Toby Madden - Regional Economist
Published April 1, 2007 | April 2007 issue
Timely moisture, strong prices and higher demand bode well for agricultural producers in 2007, according to the Minneapolis Fed’s first-quarter (April 2007) agricultural credit conditions survey. Respondents indicated increases in income, capital purchases and household spending. In addition, loan repayments and renewals held steady across most of the district. “Higher grain and cattle prices will increase incomes,” commented a lender from South Dakota. The outlook for the second quarter of 2007 is upbeat, as bankers expect the agricultural customer’s financial picture to improve.
Agricultural profits increased during the first quarter across most of the district. Lenders are generally reporting that due to high crop prices, farmers are faring better than ranchers. Montana lenders reported sagging profits. Nearly 70 percent of the Minnesota lenders reported higher income for farm customers, while 42 percent of the Montana lenders reported lower farm income. Ethanol plants in the eastern portion of the district are aiding farm profits. “Ethanol plants will have an impact on grain prices and marketing practices of farmers into the future,” noted a South Dakota lender. However, due to high corn prices and lower oil prices, 29 percent of the Minnesota lenders expect the ethanol building boom to slow.
Overall capital investment and household spending increased. Most parts of the district had robust growth in capital investment, with 58 percent of the Minnesota lenders and 38 percent of the South Dakota lenders reporting increases. However, weakness was evident in Montana, where half of the lenders reported decreased capital spending. Household spending showed the same pattern, with 53 percent of the Minnesota lenders and 41 percent of the South Dakota lenders reporting increases and a quarter of the Montana respondents reporting decreases.
Both loan repayments and loan extensions increased, which is unusual. This may be due to diverse conditions across agricultural sectors and geographic areas. “Higher feed/corn prices have lowered the value of feeder cattle for cow-calf operations,” a South Dakota lender observed. Twenty-three percent of the respondents saw an increase in the rate of loan repayment. “With high grain prices, ag producers have an opportunity to reduce leverage and improve debt service capacity,” reported another South Dakota lender. However, in Montana, three-quarters of lenders reported no change and 17 percent reported decreased repayments. Nearly a third of North Dakota lenders reported decreased repayment rates. A quarter of respondents reported increases in loan renewals and extensions. The biggest increases were reported in the Dakotas.
“We are experiencing excellent loan growth,” wrote a respondent from Minnesota, reflecting the views of many lenders. A third of the respondents indicated increased loan demand during the first quarter, while only 16 percent saw reduced loan demand. Loan demand was strongest in the Dakotas and weakest in Wisconsin. One area of loan demand may be in the changing locations of livestock production. “Large hog production facilities are expanding their operations,” said a lender from North Dakota. Interest rates were little changed during the first quarter relative to the fourth quarter of 2006. Meanwhile, only 6 percent of lenders reported increased collateral requirements, with the balance reporting no change. A mere 2 percent of respondents indicated that loans were refused due to a shortage of funds.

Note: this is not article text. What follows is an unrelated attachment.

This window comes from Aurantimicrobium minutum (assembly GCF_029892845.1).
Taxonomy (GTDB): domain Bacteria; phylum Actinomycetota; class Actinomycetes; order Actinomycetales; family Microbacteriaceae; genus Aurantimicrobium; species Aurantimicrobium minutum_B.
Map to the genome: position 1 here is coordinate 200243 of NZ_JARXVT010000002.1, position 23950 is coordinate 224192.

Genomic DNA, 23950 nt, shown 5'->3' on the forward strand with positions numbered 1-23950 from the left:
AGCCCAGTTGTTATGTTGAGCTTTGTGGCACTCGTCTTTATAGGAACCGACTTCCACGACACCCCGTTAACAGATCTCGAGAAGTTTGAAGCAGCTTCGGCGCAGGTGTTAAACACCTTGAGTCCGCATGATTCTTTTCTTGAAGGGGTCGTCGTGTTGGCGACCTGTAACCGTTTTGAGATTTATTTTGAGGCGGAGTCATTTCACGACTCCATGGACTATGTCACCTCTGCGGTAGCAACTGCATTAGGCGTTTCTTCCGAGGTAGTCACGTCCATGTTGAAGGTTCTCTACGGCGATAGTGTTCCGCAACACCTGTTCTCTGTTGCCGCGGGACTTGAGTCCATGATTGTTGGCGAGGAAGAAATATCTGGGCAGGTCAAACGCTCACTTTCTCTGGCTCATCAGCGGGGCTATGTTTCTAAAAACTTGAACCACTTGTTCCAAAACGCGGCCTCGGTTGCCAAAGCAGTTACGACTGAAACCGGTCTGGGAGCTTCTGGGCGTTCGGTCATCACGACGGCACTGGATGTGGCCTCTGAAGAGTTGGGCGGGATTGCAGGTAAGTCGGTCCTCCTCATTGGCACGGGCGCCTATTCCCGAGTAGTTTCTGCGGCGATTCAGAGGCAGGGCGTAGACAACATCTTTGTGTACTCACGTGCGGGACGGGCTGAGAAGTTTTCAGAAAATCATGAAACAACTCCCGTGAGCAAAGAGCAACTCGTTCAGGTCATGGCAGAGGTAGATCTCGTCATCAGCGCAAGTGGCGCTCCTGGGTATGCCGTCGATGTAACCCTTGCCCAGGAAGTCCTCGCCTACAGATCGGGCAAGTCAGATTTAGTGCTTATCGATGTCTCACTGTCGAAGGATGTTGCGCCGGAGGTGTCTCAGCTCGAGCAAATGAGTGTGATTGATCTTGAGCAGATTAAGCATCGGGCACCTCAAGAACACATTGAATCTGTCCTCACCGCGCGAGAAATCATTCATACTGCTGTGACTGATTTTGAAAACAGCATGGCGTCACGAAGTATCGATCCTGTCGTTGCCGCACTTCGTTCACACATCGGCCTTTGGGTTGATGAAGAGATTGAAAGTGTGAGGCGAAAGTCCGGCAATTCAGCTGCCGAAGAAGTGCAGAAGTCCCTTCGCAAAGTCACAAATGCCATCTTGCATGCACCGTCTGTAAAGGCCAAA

“High commodity and relatively strong livestock prices along with ethanol plant construction in the county have fueled a real competition for land,” reported a lender from Minnesota. Based on the responses from agricultural lenders, average nonirrigated farmland and ranchland values increased 13 percent and 17 percent, respectively, from a year ago. “The 1031 exchange tax program has in effect taken the family farm out of the production … game. We are seeing investors buying land for about three times the production value,” commented a South Dakota lender. (Land prices can vary significantly, not only from state to state, but also from parcel to parcel. For more detailed information on agricultural prices, see the Minnesota Land Economics Web site.)
The outlook for second-quarter financial conditions is upbeat. Lenders expect their agricultural customers’ income, capital purchases and household spending to increase. In addition, loan demand is expected to increase as producers expand. “With higher prices, many farmers have contracted 25 to 50 percent of the new crop. This makes a much better outlook for the 2007 crop year,” reported a Minnesota lender.Appendices: State Fact Sheet | State Fact Sheet-Outlook